The trust among fishers, the science branch and the Department of Fisheries and Oceans is clearly not the best right now. Fishers feel that the Department of Fisheries and Oceans management does not have enough trust in their data and their expertise. However, their goal is not to destroy the species, but to earn a living year after year. They know that resource must be protected for the sustainability of fishing. For the fisher, any decisions made by the Department of Fisheries and Oceans on fisheries can impact their fishing business.
The Canadian Science Advisory Secretariat document says that technological developments in the fishing industry—including the use of seabed mapping, echo sounders and new trawls—enable fishers to be more productive than in the past. Our fishers say that this is false, as they have had the same trawls for more than 10 years and have been using sounders for nearly 30 years. So those technologies are not new for fishers.
Predation by redfish also has a significant impact on shrimp. Scientists from the Department of Fisheries and Oceans are telling us that redfish eat over 200,000 tonnes of shrimp, while they quantify shrimp biomass at 52,000 tonnes. Those data do not add up. How can redfish eat 200,000 tonnes of shrimp when shrimp biomass is only 52,000 tonnes? We think serious consultations must be held on the impact of predation by redfish on shrimp populations, as well as on the future and the importance of that fishery.
Given the difficult situation that fleet is currently experiencing, it may be timely for the Department of Fisheries and Oceans to contribute financially and enable shrimpers to carry out, in collaboration with the science branch, more in-depth research on shrimp and the impact of predation by redfish on shrimp. Research surveys specifically on shrimp could be carried out at a time other than August, in various fishing areas. It goes without saying that a commercial redfish fishery must open. Otherwise, if the data on shrimp consumption by that predator are accurate, will shrimp survive or will it suffer the same faith as cod?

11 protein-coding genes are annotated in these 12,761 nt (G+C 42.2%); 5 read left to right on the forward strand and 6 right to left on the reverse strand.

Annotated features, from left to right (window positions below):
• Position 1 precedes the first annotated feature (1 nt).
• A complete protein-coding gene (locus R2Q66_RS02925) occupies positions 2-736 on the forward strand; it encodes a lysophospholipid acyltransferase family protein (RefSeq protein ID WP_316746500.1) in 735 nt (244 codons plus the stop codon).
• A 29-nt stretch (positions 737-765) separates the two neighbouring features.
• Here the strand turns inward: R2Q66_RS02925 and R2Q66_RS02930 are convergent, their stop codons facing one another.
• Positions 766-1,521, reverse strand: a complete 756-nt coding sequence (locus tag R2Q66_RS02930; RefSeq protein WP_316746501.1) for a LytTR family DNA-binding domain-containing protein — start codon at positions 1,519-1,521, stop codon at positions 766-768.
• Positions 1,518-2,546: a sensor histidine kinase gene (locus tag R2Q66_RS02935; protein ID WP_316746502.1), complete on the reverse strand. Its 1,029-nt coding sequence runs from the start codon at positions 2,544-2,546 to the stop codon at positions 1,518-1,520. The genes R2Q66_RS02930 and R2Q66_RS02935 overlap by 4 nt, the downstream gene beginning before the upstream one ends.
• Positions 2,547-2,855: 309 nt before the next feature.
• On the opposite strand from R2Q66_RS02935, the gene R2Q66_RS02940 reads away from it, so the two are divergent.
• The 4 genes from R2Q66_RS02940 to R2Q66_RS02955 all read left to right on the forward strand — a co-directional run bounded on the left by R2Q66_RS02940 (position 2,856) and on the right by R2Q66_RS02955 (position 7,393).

The shrimp advisory committee has a mandate to advise the Minister of Fisheries and Oceans on management measures on the conservation and sustainable use of resources. That is the main avenue for consultations with industry. However, industry is completely unaware of the recommendations made to the minister or the measures suggested to them. There is a clear lack of transparency in this case.
Shrimp fishing is going through—
Thank you, Mr. Chair and committee members, for having us today on this very important study.
The Maritime Fishermen's Union represents over 1,300 multi-species inshore fishermen in New Brunswick and Nova Scotia. They are independent owner-operators living and operating their small and medium-sized enterprises in rural coastal communities. They are real people living in real communities in which everybody thrives when the fisheries are healthy.
It is therefore in the vested interests of organizations like ours to work together with DFO, other stakeholders and indigenous groups towards building and sustaining healthy fisheries for our members and the communities that depend on them.
Therefore, any fisheries resource management decisions should always strongly consider what fishing organizations have to say about the science advice that is being provided to DFO management for review, as well as the socio-economic repercussions of these decisions. More importantly though, the proposed solutions to resource and management issues provided by fishing organizations need to be heard and strongly considered.
I have three recommendations for the committee today.
Here's number one: Use collaborative science. Many organizations believe and invest readily in furthering any science that can promote better management measures and long-term sustainability for our fisheries.
For us at the MFU, the creation of our own science branch, Homarus Inc., in 2002 has been a game-changer and a major source of collaborative science with DFO in the gulf region. On top of this, though, one very important and often forgotten benefit of such collaborative science processes is that they allow fishermen leaders within our membership to understand and buy into the science-backed management measures that are needed to improve our fisheries—for example, lobster and snow crab.
For DFO scientists, they enable them to get to know and discuss with fishermen their daily, yearly and even generational observations and insights with regard to ecosystem patterns experienced while fishing. On many occasions, science projects are then developed to test some of these patterns with success. On all occasions, it's been an opportunity for all parties to exchange, raise awareness on issues and develop trust in a common science process.
Where this formula has been used, we have seen success stories such as in the management of the lobster and snow crab fisheries in the southern Gulf of Saint Lawrence. However, with other resources such as herring and mackerel, we are currently facing challenges where this collaboration has not been established or is limited.
Recommendation number two is to adapt and properly fund DFO stock-assessment science to a changing ecosystem. In the past 20 years, fishermen have been witness to a rapidly changing ecosystem associated with climate change. This phenomenon is responsible in part for a multitude of significant changes in the ecology, distribution and biomass of several species in the southern Gulf of Saint Lawrence, as well as changing predation pressures.